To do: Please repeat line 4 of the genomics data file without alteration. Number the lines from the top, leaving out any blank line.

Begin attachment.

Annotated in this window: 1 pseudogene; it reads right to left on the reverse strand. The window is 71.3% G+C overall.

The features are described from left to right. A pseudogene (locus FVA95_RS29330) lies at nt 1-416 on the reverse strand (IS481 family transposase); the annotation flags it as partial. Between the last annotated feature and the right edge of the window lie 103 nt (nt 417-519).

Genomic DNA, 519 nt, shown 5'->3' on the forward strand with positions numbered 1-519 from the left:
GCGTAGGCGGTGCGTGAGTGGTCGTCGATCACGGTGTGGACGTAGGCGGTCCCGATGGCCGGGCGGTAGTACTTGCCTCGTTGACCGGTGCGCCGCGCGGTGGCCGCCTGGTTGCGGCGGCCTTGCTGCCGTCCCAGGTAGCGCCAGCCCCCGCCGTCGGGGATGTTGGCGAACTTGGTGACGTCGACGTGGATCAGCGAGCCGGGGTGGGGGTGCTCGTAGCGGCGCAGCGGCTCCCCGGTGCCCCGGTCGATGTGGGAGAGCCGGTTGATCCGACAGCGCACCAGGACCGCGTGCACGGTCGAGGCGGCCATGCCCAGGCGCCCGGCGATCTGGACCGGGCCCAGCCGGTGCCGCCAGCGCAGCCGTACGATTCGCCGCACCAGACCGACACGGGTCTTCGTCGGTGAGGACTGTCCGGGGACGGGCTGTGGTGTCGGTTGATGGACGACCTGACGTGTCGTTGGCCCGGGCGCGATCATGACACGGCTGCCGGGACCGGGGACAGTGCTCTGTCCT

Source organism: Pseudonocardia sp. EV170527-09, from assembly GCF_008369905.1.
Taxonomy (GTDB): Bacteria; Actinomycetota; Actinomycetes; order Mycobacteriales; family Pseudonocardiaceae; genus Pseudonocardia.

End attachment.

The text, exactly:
GCGTAGGCGGTGCGTGAGTGGTCGTCGATCACGGTGTGGACGTAGGCGGTCCCGATGGCCGGGCGGTAGTACTTGCCTCGTTGACCGGTGCGCCGCGCGGTGGCCGCCTGGTTGCGGCGGCCTTGCTGCCGTCCCAGGTAGCGCCAGCCCCCGCCGTCGGGGATGTTGGCGAACTTGGTGACGTCGACGTGGATCAGCGAGCCGGGGTGGGGGTGCTCGTAGCGGCGCAGCGGCTCCCCGGTGCCCCGGTCGATGTGGGAGAGCCGGTTGATCCGACAGCGCACCAGGACCGCGTGCACGGTCGAGGCGGCCATGCCCAGGCGCCCGGCGATCTGGACCGGGCCCAGCCGGTGCCGCCAGCGCAGCCGTACGATTCGCCGCACCAGACCGACACGGGTCTTCGTCGGTGAGGACTGTCCGGGGACGGGCTGTGGTGTCGGTTGATGGACGACCTGACGTGTCGTTGGCCCGGGCGCGATCATGACACGGCTGCCGGGACCGGGGACAGTGCTCTGTCCT